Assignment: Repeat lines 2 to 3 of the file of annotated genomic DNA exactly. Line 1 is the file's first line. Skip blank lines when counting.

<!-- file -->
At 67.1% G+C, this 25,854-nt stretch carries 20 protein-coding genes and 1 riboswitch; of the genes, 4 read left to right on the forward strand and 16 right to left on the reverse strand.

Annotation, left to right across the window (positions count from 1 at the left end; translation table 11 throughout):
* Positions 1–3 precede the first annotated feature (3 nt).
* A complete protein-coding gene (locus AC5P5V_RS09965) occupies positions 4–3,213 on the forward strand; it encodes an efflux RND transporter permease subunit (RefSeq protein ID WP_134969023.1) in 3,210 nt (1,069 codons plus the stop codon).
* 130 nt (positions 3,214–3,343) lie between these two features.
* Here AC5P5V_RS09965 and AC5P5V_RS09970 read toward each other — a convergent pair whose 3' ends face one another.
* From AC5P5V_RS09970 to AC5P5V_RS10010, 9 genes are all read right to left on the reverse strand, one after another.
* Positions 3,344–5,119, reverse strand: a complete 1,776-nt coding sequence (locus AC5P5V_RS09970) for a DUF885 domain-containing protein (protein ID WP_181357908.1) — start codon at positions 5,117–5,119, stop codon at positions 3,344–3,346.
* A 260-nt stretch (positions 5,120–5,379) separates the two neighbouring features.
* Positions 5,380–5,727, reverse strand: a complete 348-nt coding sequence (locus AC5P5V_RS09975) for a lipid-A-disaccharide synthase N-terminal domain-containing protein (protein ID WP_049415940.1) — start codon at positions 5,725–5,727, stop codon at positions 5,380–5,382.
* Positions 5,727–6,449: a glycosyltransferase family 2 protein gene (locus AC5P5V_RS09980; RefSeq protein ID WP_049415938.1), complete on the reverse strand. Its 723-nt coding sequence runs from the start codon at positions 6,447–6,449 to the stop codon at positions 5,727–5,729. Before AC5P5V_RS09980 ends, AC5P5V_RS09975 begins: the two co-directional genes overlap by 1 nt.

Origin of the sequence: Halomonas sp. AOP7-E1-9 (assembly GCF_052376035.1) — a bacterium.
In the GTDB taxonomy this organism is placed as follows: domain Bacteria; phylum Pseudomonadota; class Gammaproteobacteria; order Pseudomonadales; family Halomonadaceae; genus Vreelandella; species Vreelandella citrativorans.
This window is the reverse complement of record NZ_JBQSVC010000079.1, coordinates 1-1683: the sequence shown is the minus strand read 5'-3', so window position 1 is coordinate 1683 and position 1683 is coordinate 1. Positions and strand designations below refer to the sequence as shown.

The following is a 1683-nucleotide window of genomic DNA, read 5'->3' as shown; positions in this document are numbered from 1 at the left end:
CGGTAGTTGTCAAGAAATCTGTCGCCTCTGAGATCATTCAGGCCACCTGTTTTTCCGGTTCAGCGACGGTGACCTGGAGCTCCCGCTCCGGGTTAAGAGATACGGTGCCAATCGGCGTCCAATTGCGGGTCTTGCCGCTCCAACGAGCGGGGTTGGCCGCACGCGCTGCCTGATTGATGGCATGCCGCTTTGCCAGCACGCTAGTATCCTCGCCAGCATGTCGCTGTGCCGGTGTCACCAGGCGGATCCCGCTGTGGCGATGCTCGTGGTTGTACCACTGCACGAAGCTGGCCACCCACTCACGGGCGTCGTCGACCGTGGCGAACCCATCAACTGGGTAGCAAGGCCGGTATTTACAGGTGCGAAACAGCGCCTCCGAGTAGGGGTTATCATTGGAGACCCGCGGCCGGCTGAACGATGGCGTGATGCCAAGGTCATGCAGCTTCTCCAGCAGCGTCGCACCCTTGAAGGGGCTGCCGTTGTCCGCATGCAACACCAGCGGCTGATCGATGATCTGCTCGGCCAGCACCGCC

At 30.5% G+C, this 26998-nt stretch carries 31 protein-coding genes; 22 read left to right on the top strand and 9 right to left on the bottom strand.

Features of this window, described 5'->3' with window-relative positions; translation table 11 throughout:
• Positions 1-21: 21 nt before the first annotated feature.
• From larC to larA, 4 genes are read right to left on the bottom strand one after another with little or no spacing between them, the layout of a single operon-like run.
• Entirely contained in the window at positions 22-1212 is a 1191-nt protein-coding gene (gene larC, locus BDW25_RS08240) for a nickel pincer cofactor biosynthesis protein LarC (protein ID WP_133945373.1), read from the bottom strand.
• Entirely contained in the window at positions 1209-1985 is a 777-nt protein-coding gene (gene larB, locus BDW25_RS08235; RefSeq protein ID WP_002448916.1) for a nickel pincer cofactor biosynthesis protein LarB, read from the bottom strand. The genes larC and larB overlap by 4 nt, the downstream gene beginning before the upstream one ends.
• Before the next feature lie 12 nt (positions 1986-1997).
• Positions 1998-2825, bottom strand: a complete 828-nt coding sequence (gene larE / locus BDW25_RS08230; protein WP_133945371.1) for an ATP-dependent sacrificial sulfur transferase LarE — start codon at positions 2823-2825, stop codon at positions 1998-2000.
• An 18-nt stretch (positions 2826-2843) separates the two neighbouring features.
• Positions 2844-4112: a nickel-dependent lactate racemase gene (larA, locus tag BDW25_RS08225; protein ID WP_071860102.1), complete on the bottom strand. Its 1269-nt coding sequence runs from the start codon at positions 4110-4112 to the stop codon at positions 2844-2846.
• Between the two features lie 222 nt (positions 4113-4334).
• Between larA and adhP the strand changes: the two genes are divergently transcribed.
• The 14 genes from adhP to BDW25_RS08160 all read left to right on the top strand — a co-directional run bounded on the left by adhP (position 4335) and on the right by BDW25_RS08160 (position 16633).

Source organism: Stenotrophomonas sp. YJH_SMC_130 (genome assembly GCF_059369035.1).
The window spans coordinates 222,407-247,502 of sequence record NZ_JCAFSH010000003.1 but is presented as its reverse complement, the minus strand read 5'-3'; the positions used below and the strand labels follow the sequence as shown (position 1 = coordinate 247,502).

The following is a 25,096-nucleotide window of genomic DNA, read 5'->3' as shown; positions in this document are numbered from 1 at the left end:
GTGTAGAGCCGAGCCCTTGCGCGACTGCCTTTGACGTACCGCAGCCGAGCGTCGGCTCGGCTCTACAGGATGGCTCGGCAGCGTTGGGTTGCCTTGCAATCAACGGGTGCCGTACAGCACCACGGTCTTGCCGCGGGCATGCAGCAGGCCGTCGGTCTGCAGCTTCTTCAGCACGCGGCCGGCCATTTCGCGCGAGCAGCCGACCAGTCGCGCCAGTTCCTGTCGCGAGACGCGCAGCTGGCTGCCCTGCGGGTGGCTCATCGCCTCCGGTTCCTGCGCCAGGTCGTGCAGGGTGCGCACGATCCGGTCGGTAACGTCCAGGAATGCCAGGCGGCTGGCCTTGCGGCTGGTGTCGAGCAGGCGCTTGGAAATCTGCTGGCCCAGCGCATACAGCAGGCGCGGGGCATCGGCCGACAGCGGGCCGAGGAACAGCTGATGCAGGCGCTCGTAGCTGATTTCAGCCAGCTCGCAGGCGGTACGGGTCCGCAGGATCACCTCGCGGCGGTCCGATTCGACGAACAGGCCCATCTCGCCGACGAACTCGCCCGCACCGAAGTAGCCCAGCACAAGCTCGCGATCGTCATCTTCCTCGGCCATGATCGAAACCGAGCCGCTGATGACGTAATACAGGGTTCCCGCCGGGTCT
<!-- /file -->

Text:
Annotation, left to right across the window (positions count from 1 at the left end; translation table 11 throughout):
* Positions 1–3 precede the first annotated feature (3 nt).